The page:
Grubs are the lawn-damaging larvae of Japanese beetles, European chafers, Oriental beetles, and others. These white and C-shaped grubs feast on organic matter in your soil, including the grassroots. If your lawn has a grub problem, you will likely notice dead patches of grass any time from early spring to mid-summer. At that time, the damage stops due to the grubs developing into pupae and adults. So, when is the best time to apply grub control and treat the damage caused? It depends on a few of the following factors.
Signs of Grub Damage
If you are not sure whether your lawn problems are due to grubs, there are a few significant signs:
- Raccoons, skunks, or birds are digging up your yard. These animals love to dine on large, mature grubs.
- You can pull back dead patches of your lawn like a loose carpet. This happens when grubs eat the roots that are holding the turf firmly in place.
- Before the dead patches appear, your lawn feels spongy when stepped on.
You can peel back a square foot of green turf in different areas of your lawn. If you see six or more grubs in each area, it is time for curative action.
Preventing or Killing?
The best time for grub control depends on whether you want to prevent grubs or kill the ones already damaging your lawn. It is often best to put down grub preventers from April through mid-July when grubs are ready to hatch.
If you want to stop grub damage right away, the best time to apply a grub killer to your lawn is when you first see signs of damage. This is typically any time between mid-summer through September when the grub larvae feed the most.
Can You Apply Grub Control Too Early?
If you want to prevent grub damage next season, there is a commercial product (Acelepryn) that allows you to go out in early spring. Most big box stores have consumer products with Imidacloprid which need to be applied from June through July before the grub eggs hatch.
Insecticides are best used in ways that let them be in high concentration at the root zone while the eggs are hatching, and young grubs are present. If the timing is right, you can control about 80 percent of the grubworm infestation for next season.
What To Do After Applying Pesticides
To enjoy the best effects of your pesticide, follow these tips after application:
- Water your lawn immediately.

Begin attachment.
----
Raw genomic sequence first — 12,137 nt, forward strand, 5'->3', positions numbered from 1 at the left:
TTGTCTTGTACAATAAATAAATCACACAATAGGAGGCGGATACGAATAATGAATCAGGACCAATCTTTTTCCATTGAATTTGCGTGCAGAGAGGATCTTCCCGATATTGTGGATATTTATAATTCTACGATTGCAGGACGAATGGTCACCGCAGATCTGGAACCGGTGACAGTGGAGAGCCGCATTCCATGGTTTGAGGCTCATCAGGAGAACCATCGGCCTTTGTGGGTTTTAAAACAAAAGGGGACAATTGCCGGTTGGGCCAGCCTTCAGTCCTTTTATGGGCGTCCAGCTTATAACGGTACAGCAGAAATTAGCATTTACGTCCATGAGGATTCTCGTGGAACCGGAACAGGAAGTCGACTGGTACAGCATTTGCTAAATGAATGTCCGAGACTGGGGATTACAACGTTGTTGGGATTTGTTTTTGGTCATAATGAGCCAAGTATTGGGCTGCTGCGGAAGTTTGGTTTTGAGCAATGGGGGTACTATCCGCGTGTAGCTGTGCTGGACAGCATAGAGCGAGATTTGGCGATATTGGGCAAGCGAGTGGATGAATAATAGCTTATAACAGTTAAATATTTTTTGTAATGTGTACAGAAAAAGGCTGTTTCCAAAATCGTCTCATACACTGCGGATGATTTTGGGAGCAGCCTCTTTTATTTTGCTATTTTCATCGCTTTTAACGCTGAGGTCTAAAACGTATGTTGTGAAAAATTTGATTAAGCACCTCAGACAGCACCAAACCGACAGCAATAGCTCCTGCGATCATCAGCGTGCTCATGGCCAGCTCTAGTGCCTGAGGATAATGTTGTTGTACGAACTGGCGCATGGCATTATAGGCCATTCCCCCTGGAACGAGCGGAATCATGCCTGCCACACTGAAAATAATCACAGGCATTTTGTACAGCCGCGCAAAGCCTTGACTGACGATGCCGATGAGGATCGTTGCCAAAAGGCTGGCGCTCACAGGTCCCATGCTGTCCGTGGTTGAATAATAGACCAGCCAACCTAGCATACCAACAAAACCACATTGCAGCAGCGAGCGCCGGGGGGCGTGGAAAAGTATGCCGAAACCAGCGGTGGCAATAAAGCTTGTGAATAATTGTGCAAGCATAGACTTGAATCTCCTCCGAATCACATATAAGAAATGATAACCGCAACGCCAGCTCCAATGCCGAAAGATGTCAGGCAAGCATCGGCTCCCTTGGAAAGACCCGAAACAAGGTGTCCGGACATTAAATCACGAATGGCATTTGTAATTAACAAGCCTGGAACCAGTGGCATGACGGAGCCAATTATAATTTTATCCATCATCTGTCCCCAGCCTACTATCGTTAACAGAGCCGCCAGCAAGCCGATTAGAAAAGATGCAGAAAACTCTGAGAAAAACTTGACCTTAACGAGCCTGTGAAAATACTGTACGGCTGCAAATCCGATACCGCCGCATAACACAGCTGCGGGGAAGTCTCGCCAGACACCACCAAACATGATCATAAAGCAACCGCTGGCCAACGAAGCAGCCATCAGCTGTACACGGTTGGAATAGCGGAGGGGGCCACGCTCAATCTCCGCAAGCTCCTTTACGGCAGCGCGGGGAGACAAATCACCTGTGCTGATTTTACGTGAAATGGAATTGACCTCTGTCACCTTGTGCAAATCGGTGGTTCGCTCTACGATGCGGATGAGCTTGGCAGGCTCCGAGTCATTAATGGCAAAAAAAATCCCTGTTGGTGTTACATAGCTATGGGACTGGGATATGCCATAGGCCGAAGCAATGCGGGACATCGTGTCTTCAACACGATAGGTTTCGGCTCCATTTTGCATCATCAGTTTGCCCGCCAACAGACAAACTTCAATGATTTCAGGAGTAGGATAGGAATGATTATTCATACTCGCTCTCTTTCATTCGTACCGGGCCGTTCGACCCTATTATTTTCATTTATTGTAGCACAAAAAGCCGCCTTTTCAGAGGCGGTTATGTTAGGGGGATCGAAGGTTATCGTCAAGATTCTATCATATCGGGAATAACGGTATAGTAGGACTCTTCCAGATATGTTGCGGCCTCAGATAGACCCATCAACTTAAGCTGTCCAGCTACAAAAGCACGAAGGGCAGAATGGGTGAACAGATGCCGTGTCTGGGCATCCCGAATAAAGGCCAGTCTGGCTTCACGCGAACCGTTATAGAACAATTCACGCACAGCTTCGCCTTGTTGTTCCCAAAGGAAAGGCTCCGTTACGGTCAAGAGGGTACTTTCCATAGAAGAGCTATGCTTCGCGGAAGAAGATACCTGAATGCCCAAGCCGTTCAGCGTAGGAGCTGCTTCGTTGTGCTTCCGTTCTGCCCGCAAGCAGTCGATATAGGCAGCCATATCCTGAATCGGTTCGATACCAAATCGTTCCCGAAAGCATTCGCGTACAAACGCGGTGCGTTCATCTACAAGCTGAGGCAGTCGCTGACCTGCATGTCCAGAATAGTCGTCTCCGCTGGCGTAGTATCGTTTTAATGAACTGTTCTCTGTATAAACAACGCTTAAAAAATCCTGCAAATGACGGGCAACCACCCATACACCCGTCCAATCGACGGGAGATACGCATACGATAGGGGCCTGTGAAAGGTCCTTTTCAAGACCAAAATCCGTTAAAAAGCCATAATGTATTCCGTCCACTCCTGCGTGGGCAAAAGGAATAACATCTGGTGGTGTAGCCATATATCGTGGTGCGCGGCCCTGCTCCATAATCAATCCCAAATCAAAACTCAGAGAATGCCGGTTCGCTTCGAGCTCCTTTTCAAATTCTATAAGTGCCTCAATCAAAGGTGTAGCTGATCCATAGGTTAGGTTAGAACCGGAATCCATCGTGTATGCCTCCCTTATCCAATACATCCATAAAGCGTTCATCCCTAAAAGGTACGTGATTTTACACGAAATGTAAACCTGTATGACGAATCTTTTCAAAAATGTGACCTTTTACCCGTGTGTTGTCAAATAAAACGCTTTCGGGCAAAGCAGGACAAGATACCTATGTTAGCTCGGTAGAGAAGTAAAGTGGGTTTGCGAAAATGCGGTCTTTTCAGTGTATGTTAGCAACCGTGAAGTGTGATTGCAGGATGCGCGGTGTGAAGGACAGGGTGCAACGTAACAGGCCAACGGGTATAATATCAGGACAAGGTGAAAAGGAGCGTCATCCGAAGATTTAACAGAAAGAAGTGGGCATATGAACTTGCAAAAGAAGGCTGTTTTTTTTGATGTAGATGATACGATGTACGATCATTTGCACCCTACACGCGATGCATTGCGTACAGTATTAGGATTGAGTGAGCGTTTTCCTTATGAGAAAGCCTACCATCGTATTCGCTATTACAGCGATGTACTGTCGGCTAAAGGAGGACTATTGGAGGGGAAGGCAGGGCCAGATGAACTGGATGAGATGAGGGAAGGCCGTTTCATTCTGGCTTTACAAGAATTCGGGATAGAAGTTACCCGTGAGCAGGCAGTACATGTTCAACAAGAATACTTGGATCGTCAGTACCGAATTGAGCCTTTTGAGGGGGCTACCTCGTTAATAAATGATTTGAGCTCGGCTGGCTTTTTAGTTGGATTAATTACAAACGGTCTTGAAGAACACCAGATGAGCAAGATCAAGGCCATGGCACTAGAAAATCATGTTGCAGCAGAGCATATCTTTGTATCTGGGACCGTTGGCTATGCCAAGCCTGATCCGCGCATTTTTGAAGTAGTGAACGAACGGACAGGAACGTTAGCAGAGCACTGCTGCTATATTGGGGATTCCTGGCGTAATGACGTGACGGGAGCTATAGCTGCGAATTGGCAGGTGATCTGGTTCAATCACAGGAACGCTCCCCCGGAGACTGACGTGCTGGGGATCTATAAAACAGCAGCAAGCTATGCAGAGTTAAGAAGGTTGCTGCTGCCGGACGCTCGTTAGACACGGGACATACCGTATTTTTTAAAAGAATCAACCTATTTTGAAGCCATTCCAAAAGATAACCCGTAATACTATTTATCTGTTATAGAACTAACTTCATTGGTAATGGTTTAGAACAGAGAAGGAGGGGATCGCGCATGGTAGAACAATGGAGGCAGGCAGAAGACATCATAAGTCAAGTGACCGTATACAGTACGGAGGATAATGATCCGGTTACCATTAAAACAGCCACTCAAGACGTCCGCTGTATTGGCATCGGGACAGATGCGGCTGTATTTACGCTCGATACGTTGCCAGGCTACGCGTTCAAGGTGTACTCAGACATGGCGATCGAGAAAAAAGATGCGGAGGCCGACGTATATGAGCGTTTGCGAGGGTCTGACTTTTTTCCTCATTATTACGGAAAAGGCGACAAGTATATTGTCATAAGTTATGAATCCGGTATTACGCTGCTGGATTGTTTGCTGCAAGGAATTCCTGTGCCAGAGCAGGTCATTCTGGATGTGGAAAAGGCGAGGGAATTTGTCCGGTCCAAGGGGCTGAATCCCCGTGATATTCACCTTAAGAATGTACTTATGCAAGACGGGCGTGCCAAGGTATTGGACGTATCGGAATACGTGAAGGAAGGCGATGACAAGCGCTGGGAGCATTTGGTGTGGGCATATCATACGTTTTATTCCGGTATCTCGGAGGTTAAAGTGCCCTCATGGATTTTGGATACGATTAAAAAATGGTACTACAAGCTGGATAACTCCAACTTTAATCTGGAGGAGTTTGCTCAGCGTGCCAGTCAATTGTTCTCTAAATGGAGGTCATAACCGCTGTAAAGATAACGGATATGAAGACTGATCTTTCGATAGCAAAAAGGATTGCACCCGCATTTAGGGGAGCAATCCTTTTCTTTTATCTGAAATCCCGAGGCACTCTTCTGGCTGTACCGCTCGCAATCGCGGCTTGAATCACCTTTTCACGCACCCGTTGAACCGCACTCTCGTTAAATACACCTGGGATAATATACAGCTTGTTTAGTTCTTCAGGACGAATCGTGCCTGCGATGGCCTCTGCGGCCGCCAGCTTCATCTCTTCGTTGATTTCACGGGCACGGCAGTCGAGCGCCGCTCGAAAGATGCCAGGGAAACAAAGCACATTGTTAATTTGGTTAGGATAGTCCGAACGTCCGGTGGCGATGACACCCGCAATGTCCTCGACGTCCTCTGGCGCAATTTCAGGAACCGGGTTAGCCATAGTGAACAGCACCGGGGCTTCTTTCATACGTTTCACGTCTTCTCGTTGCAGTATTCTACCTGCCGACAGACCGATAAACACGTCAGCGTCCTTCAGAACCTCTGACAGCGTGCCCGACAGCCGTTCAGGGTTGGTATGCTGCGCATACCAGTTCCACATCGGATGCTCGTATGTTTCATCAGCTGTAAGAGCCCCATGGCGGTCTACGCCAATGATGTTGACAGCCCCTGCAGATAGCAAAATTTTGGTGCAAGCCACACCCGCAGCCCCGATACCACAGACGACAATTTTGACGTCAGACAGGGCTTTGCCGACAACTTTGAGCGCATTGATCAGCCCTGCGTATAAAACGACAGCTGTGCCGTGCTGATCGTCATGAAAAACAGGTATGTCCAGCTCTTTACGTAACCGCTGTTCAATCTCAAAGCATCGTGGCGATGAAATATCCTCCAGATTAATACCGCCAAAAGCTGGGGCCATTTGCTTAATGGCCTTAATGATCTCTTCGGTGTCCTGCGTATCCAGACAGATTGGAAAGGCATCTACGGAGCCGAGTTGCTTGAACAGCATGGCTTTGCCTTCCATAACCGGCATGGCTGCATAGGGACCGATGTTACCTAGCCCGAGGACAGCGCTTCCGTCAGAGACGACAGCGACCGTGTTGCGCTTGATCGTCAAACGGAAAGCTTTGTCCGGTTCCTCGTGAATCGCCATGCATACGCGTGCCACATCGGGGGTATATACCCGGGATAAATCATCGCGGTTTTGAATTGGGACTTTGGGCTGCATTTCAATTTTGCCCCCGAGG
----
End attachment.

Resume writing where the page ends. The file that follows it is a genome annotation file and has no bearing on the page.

- Monitor your yard for grub activity after treatment. After applying grub killer, you should expect eradication to happen within a few days to a week.
Do You Need Grub Control Every Year?
If you found grubs in your lawn last spring or fall, you may need to apply a grub preventer. You do not have to apply grub control annually unless you see grub damage. If you have been treating your lawn with a preventer and killer for successive years, it may be time to stop until you notice any signs of grub damage return.
In healthy turfs, grubs may not be a significant problem. However, you should apply grub control treatment when you see signs of damage. Otherwise, your turf can suffer significantly.
Scientific Plant Service Is Your Go-To Source In Landscape Healthcare
Scientific Plant Service, located in Baltimore, is a privately owned corporation, chartered in Maryland in 1957 by Frank J. Burke. We started as a full-service Arborists specializing in the care of shade trees and ornamental shrubs, but today we are a Lawn Care company that is a huge part of the community. From aquatic environments and snow management to deer and mole control, SPS has services tailored specifically for your lawn and landscape.
We offer services in Maryland, Washington, DC, and Virginia, including: Harford, Baltimore, Carroll, Frederick, Howard, Anne Arundel, Montgomery, Prince Georges, Talbot, Queen Anne’s, Calvert counties in MD, as well as Loudoun County, Fairfax County, Arlington, Alexandria, and Falls Church in VA. For more information, contact us online, or call us at 410-321-0970. Be sure to follow us on Facebook, Twitter, LinkedIn, and Pinterest!